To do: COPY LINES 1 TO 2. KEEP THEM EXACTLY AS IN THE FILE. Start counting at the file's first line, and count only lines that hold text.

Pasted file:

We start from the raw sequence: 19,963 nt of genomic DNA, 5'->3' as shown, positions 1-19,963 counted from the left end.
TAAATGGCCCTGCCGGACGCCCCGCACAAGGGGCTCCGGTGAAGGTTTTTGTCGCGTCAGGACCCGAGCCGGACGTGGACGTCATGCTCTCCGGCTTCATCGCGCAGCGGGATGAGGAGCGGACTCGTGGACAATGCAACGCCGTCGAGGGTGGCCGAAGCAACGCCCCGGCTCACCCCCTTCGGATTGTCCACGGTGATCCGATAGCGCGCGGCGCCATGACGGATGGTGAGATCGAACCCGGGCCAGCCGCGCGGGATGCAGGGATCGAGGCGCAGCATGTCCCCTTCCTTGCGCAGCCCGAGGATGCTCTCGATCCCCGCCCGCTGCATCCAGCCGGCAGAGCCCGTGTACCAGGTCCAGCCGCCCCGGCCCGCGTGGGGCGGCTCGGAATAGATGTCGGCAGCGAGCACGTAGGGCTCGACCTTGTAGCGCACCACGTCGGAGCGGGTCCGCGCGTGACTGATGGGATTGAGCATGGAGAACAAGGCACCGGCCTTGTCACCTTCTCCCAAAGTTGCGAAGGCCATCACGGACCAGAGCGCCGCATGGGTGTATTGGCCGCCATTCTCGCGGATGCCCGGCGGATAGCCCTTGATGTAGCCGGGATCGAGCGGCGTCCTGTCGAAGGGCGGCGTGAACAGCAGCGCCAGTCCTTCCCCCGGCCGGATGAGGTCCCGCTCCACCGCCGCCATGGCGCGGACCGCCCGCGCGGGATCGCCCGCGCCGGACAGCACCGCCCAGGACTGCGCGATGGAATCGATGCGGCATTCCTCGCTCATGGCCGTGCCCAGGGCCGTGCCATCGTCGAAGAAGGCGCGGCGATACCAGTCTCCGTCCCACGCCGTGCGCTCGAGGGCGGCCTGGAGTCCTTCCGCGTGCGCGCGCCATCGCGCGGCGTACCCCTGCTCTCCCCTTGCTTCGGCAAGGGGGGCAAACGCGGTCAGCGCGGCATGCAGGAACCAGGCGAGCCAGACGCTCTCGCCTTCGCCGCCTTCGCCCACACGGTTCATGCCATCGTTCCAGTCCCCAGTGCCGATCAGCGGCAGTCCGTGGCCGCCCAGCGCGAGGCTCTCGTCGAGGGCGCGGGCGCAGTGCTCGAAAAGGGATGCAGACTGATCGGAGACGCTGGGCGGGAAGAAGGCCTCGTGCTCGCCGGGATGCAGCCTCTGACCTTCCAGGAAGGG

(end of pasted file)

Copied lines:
We start from the raw sequence: 19,963 nt of genomic DNA, 5'->3' as shown, positions 1-19,963 counted from the left end.
TAAATGGCCCTGCCGGACGCCCCGCACAAGGGGCTCCGGTGAAGGTTTTTGTCGCGTCAGGACCCGAGCCGGACGTGGACGTCATGCTCTCCGGCTTCATCGCGCAGCGGGATGAGGAGCGGACTCGTGGACAATGCAACGCCGTCGAGGGTGGCCGAAGCAACGCCCCGGCTCACCCCCTTCGGATTGTCCACGGTGATCCGATAGCGCGCGGCGCCATGACGGATGGTGAGATCGAACCCGGGCCAGCCGCGCGGGATGCAGGGATCGAGGCGCAGCATGTCCCCTTCCTTGCGCAGCCCGAGGATGCTCTCGATCCCCGCCCGCTGCATCCAGCCGGCAGAGCCCGTGTACCAGGTCCAGCCGCCCCGGCCCGCGTGGGGCGGCTCGGAATAGATGTCGGCAGCGAGCACGTAGGGCTCGACCTTGTAGCGCACCACGTCGGAGCGGGTCCGCGCGTGACTGATGGGATTGAGCATGGAGAACAAGGCACCGGCCTTGTCACCTTCTCCCAAAGTTGCGAAGGCCATCACGGACCAGAGCGCCGCATGGGTGTATTGGCCGCCATTCTCGCGGATGCCCGGCGGATAGCCCTTGATGTAGCCGGGATCGAGCGGCGTCCTGTCGAAGGGCGGCGTGAACAGCAGCGCCAGTCCTTCCCCCGGCCGGATGAGGTCCCGCTCCACCGCCGCCATGGCGCGGACCGCCCGCGCGGGATCGCCCGCGCCGGACAGCACCGCCCAGGACTGCGCGATGGAATCGATGCGGCATTCCTCGCTCATGGCCGTGCCCAGGGCCGTGCCATCGTCGAAGAAGGCGCGGCGATACCAGTCTCCGTCCCACGCCGTGCGCTCGAGGGCGGCCTGGAGTCCTTCCGCGTGCGCGCGCCATCGCGCGGCGTACCCCTGCTCTCCCCTTGCTTCGGCAAGGGGGGCAAACGCGGTCAGCGCGGCATGCAGGAACCAGGCGAGCCAGACGCTCTCGCCTTCGCCGCCTTCGCCCACACGGTTCATGCCATCGTTCCAGTCCCCAGTGCCGATCAGCGGCAGTCCGTGGCCGCCCAGCGCGAGGCTCTCGTCGAGGGCGCGGGCGCAGTGCTCGAAAAGGGATGCAGACTGATCGGAGACGCTGGGCGGGAAGAAGGCCTCGTGCTCGCCGGGATGCAGCCTCTGACCTTCCAGGAAGGG